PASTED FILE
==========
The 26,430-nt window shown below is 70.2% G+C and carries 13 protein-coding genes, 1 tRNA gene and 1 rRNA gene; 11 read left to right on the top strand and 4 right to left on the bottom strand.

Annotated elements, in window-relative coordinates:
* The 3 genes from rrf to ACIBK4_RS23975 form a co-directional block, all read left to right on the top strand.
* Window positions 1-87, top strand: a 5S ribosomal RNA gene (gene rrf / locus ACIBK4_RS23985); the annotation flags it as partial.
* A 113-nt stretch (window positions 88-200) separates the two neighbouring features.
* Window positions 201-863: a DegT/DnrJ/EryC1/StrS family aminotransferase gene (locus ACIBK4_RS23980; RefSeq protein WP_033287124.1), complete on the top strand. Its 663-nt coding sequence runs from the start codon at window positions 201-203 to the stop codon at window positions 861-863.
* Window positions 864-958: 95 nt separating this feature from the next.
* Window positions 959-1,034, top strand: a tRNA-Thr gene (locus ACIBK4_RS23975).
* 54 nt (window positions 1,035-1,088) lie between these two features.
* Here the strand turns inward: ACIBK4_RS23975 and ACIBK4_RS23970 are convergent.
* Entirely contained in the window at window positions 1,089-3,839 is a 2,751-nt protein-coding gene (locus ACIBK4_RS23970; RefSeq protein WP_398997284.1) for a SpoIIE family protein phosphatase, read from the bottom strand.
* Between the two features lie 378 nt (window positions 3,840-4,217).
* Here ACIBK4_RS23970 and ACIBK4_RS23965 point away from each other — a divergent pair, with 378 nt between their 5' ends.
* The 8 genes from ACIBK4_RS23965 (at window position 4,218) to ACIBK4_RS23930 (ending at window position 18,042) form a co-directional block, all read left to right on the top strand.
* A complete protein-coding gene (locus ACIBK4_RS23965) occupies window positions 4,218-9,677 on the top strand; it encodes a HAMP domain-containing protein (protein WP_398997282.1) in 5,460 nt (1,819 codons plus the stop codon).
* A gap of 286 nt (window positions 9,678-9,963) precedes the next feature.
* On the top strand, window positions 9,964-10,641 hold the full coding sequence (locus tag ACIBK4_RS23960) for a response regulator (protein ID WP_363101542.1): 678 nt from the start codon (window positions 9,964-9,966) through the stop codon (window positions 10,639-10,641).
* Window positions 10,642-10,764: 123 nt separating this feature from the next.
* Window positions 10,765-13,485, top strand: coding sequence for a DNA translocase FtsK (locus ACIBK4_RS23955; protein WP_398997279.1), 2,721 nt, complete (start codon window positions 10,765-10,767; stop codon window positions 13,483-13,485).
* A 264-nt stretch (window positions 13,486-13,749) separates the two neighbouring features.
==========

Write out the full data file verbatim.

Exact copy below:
The 26,430-nt window shown below is 70.2% G+C and carries 13 protein-coding genes, 1 tRNA gene and 1 rRNA gene; 11 read left to right on the top strand and 4 right to left on the bottom strand.

Annotated elements, in window-relative coordinates:
* The 3 genes from rrf to ACIBK4_RS23975 form a co-directional block, all read left to right on the top strand.
* Window positions 1-87, top strand: a 5S ribosomal RNA gene (gene rrf / locus ACIBK4_RS23985); the annotation flags it as partial.
* A 113-nt stretch (window positions 88-200) separates the two neighbouring features.
* Window positions 201-863: a DegT/DnrJ/EryC1/StrS family aminotransferase gene (locus ACIBK4_RS23980; RefSeq protein WP_033287124.1), complete on the top strand. Its 663-nt coding sequence runs from the start codon at window positions 201-203 to the stop codon at window positions 861-863.
* Window positions 864-958: 95 nt separating this feature from the next.
* Window positions 959-1,034, top strand: a tRNA-Thr gene (locus ACIBK4_RS23975).
* 54 nt (window positions 1,035-1,088) lie between these two features.
* Here the strand turns inward: ACIBK4_RS23975 and ACIBK4_RS23970 are convergent.
* Entirely contained in the window at window positions 1,089-3,839 is a 2,751-nt protein-coding gene (locus ACIBK4_RS23970; RefSeq protein WP_398997284.1) for a SpoIIE family protein phosphatase, read from the bottom strand.
* Between the two features lie 378 nt (window positions 3,840-4,217).
* Here ACIBK4_RS23970 and ACIBK4_RS23965 point away from each other — a divergent pair, with 378 nt between their 5' ends.
* The 8 genes from ACIBK4_RS23965 (at window position 4,218) to ACIBK4_RS23930 (ending at window position 18,042) form a co-directional block, all read left to right on the top strand.
* A complete protein-coding gene (locus ACIBK4_RS23965) occupies window positions 4,218-9,677 on the top strand; it encodes a HAMP domain-containing protein (protein WP_398997282.1) in 5,460 nt (1,819 codons plus the stop codon).
* A gap of 286 nt (window positions 9,678-9,963) precedes the next feature.
* On the top strand, window positions 9,964-10,641 hold the full coding sequence (locus tag ACIBK4_RS23960) for a response regulator (protein ID WP_363101542.1): 678 nt from the start codon (window positions 9,964-9,966) through the stop codon (window positions 10,639-10,641).
* Window positions 10,642-10,764: 123 nt separating this feature from the next.
* Window positions 10,765-13,485, top strand: coding sequence for a DNA translocase FtsK (locus ACIBK4_RS23955; protein WP_398997279.1), 2,721 nt, complete (start codon window positions 10,765-10,767; stop codon window positions 13,483-13,485).
* A 264-nt stretch (window positions 13,486-13,749) separates the two neighbouring features.